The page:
There are a number of similar stories I write about in my new book, The Dark Stuff (Bloomsbury 2018), mainly – in its initial chapters - those that belong to the Highlands and Islands of Scotland. They include, among others, accounts of the Gunnister Man, found in Shetland and the peat-embalmed bodies discovered in Cladh Hallan on the western coast of South Uist in the Western Isles. There are also ghost stories and accounts of murders, often involving wild, untamed figures not unlike the Heathcliff that both Kate Bush and Emily Bronte conjured in song and story, full of ‘a half-civilised ferocity’ that ‘lurked yet in the depressed brows and eyes full of dark fire’. When one reads of him and his gaze like ‘devil’s spies’, it is not hard to think of him as the West Yorkshire equivalent of Mac an t-Sronaich, the legendary murderer who was said to stalk my native isle of Lewis at one time.
What I more rarely obtained in literature was that sense of the anarchic we found in the Lewis moors when while growing up, particularly in our early years. (It is – rather oddly – found in Enid Blyton’s Famous Five books where the children are continually escaping there to find adventure.) As young boys in Ness, we were like that largely Irish phenomenon, wills-of-the wisps, burning off our abundant energy away from adult eyes. At one moment, we’d be impersonating our distant ancestors, the Morrisons and MacAulays, brandishing broadswords in battle as we chased one another down the slope glen. The next, we’d be exploring rathad an stail – the ‘still road’ - near the Dell River, trying to work out where exactly illegal hooch had bubbled and been distilled at one time.
It is this sense of the anarchic that often distinguished the Irish and Hebridean view of the moor from, say, the way it is portrayed in English literature or, indeed, the Dutch and German outlook that it is also examined in ‘The Dark Stuff’. It is found, for instance, not only in the work of Patrick Kavanagh but also in the writings of Flann O’Brien or, indeed, those of Patrick McCabe, the creator of ‘The Butcher Boy’ and ‘Breakfast On Pluto’, in his novels featuring the small towns of the Irish Midlands, each one surrounded by an ocean of turf. Calum Kennedy’s rollicking and rocking ‘Rolling In The Heather’, for instance, may have had its beginnings in Gaelic songs and stories, all featuring life around the ‘airighean’ or sheilings of Lewis. One example of this is Oidhche dhomh ‘s mi suirghe s mi na bhalachan og, a tale of woe and romance composed by Murchadh ‘An Domhnall Bhig (Murdo Macleod) from South Shawbost. It ends with the cynical advice that instead of acting in the manner the writer apparently did, if you meet a beautiful, young lady from Lewis, you should:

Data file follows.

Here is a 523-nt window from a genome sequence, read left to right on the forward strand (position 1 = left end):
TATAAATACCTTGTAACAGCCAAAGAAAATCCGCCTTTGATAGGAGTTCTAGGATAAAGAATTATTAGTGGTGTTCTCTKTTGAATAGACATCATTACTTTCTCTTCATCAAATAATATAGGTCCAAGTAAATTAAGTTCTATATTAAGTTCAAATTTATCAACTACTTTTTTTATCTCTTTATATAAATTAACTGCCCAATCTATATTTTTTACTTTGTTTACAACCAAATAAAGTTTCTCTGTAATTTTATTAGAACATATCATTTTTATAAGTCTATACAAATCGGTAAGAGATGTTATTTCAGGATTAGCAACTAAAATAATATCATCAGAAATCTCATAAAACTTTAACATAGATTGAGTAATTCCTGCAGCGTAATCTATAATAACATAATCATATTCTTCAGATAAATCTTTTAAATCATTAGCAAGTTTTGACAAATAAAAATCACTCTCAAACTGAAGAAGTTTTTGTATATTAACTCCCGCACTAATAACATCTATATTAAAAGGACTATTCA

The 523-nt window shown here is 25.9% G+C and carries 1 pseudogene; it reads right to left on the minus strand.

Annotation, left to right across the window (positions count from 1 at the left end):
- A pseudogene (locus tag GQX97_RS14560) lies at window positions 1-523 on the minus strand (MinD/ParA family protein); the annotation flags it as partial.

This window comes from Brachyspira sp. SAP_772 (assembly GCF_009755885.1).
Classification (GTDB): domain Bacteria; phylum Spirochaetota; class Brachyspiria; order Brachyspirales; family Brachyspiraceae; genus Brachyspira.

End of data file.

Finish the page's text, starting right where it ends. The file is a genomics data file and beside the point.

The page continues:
‘thoir tairgs is airgead posaidh dhith ‘bith comhla rithe gu brath’.
(provide her a vow and a dowry and be with her always’.)
Sometimes, too, these very peatlands enable the writer to cast a wry glance at the outside world and all its eccentricities. Typical of these is a work by Murchadh Iain Tharmoid Dhomhnuill Bhig, a nephew of the previous gentleman from South Shawbost. His eye focussed on Dr Barbara Moore, a Russian born motorcycle champion and exile from the constraints of the Soviet Union. A vegetarian and breatharian who believed that food was not essential for human survival, she walked from John O’Groats to Land’s End – as well as San Francisco to New York – in 1960, eating only nuts and vegetable juice along the way. Noting her surname’s connections to the landscape that stretched out from his village, Murdo noted that;
‘ ‘s truagh nach robh thu ‘n Eilean Leodhas’,
(it’s a shame you weren’t on the isle of Lewis)
where she would prove incredibly useful both for carrying a creel and working in the peats more generally.
Even for the majority of people, however, the sense of the anarchic that bubbles below Murdo’s words clung on till early adulthood – and even well beyond. It would be found in the tales we sometimes heard when we shared a flask of tea while out cutting peats on the moor, the grind and sweat of manual labour occasionally loosening mouth and tongue. It was especially discovered these moments when a tractor’s wheels sank below the surface of the moor, digging through the turf and tiers of ‘dark stuff’ that lay below, grinding and spinning until – it seemed sometimes – that in true Jules Verne style, the centre of the earth might be revealed. Old enmities would be forgotten in the rush to tug the trapped vehicle from the moor. There were moments when it seemed a new form of traffic jam would occur where no wheels – or roads – had ever gone before, three or four tractors sinking slowly downward in their efforts to get the first one out.